The SPAD S.VII was the first of a series of highly successful biplane fighter aircraft produced by Société Pour L'Aviation et ses Dérivés (SPAD) during the First World War. Like its successors, the S.VII was renowned as a sturdy and rugged aircraft with good climbing and diving characteristics. It was also a stable gun platform, although pilots used to the more manoeuvrable Nieuport fighters found it heavy on the controls. It was flown by a number of the famous aces, such as France's Georges Guynemer, Italy's Francesco Baracca and Australia's Alexander Pentland.
Design and development
Performance in early aircraft designs was largely dependent on engines. In February 1915, Swiss designer Marc Birkigt had created an overhead cam aviation powerplant based on his Hispano-Suiza V8 automobile engine, resulting in a 330 lb engine capable of producing 140 hp at 1,400 rpm. Further refinement of the engine brought the power to 150 hp by July 1915. Given the engine's potential, French officials ordered that production be set up as soon as possible and called upon aircraft designers to create a new high-performance fighter around the engine, called the Hispano-Suiza 8A.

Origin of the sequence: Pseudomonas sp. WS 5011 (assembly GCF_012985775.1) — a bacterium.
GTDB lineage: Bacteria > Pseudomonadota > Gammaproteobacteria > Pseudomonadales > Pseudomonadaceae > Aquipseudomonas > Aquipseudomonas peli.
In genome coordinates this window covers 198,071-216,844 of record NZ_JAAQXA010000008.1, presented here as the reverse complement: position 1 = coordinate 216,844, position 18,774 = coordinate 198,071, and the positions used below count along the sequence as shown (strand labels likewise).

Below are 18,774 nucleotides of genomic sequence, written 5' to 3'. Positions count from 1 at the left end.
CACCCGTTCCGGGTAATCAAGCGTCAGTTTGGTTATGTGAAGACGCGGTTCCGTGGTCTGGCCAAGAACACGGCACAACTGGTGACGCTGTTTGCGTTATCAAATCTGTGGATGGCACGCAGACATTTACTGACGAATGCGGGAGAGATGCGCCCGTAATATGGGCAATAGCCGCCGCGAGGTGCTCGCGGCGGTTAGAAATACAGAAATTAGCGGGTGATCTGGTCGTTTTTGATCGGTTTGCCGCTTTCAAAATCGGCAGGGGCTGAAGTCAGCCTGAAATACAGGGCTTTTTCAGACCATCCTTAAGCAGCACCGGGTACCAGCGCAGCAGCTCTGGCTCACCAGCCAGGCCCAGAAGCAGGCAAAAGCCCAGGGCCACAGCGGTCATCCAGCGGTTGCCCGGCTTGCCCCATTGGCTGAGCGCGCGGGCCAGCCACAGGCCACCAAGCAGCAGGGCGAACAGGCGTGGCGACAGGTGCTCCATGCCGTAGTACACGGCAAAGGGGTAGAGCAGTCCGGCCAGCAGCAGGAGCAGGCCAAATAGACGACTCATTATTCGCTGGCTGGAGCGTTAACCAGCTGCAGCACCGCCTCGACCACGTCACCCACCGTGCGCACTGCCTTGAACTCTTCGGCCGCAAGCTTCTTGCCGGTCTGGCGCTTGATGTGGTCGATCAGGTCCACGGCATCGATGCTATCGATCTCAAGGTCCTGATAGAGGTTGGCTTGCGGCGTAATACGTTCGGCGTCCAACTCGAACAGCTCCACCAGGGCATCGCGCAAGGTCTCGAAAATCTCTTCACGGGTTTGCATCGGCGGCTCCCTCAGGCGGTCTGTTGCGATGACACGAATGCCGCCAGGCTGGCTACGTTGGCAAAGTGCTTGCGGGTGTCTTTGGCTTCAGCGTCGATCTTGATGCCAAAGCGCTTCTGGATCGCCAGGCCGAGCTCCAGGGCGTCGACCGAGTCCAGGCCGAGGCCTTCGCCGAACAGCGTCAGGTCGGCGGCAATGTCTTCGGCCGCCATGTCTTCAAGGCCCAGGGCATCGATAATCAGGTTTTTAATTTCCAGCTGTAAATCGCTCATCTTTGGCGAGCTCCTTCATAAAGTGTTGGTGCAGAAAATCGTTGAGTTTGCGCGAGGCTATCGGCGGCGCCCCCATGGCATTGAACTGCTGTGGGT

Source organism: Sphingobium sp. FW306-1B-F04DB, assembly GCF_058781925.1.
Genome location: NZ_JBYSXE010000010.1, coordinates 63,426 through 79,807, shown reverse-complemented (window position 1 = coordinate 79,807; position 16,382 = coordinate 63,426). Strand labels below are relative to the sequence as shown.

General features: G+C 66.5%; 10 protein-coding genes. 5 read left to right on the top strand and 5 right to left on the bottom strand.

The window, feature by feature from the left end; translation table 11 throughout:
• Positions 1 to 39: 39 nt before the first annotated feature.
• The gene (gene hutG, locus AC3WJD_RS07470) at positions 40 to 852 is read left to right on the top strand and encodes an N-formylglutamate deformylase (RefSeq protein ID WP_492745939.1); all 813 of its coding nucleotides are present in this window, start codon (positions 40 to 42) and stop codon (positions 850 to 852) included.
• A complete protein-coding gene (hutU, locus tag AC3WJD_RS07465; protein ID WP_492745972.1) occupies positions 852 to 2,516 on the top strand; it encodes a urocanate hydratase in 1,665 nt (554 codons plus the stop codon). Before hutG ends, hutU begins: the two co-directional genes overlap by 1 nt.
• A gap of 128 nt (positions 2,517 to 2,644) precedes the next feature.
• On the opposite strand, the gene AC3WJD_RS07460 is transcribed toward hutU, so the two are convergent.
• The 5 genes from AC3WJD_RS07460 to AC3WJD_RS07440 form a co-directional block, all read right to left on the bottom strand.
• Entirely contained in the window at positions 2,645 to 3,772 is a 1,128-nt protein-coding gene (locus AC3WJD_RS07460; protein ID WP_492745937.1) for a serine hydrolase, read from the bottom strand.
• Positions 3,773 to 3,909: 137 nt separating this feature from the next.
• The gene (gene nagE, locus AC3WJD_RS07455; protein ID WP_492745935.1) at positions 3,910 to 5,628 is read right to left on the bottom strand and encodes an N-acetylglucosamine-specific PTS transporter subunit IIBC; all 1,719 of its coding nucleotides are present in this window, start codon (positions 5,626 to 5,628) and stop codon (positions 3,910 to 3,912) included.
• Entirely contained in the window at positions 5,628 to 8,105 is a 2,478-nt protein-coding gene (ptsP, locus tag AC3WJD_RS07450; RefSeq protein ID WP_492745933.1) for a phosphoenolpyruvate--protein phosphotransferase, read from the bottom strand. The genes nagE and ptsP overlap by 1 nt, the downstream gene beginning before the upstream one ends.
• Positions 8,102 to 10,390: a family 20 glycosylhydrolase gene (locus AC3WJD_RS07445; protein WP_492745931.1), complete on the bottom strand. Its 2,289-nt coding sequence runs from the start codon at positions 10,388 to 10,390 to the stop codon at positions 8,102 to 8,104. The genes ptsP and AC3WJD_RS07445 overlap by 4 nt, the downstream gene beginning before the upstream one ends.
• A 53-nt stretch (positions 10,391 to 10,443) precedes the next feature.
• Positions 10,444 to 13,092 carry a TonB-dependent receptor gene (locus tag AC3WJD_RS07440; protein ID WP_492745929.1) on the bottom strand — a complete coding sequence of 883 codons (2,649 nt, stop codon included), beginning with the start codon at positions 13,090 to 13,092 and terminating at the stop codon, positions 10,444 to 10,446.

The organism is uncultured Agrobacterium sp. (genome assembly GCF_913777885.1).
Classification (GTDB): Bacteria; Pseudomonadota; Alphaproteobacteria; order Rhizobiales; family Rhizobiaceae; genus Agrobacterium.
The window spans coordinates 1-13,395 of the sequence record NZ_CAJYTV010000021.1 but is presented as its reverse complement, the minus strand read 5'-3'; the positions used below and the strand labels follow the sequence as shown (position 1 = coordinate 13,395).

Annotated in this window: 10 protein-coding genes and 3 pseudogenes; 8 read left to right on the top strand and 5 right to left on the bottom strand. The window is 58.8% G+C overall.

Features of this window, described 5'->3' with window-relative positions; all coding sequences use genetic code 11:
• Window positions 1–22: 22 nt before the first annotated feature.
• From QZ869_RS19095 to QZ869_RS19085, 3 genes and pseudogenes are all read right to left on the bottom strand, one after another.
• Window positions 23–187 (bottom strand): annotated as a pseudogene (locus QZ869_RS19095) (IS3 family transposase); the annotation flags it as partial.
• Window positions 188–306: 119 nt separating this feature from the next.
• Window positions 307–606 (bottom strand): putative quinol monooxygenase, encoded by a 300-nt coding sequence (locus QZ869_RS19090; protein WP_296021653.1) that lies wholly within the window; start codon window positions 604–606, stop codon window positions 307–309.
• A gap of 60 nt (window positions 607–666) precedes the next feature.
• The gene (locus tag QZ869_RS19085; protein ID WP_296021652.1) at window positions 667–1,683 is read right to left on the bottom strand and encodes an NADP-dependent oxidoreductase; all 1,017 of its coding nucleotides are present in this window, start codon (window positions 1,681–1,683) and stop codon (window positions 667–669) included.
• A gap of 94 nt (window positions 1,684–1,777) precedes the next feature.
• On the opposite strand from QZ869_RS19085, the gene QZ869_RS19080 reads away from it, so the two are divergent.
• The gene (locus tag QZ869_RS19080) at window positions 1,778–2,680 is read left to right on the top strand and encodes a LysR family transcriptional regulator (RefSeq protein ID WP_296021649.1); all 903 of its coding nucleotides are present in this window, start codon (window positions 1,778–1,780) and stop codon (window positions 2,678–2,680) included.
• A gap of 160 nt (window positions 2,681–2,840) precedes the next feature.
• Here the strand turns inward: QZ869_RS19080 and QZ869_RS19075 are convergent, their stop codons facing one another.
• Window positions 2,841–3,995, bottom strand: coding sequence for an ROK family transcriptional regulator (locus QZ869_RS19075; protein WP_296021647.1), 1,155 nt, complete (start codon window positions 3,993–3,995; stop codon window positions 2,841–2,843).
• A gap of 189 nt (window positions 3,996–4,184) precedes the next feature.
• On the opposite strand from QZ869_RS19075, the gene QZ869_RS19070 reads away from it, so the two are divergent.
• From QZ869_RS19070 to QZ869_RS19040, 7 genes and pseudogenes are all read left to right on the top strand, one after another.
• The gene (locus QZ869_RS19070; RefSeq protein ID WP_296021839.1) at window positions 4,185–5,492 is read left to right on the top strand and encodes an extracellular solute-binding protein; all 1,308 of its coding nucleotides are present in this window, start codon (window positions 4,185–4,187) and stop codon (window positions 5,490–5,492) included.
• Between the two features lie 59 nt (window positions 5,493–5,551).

Louis Béchereau, chief designer of the SPAD company, quickly produced drawings for a prototype fighter equipped with the new engine. The SPAD V was basically a smaller version of the SPAD S.A two-seat "pulpit fighter", although as a single seater it dispensed with the so-called "pulpit" which carried the observer in front of the propeller.
One of many common design feature between the new SPAD V and the S.A-2 was the use of a single-bay biplane wing with additional light struts mounted mid-bay at the point of junction of the flying and landing wires. This design simplified rigging and reduced flying wire vibration, reducing drag. The fuselage was of the standard construction for the time, consisting of a wooden frame covered with fabric, while the forward part was covered with metal sheeting. A .303 Vickers machine gun was installed above the engine, synchronized to fire through the propeller arc. The prototype was also fitted with a large spinner, to be abandoned later.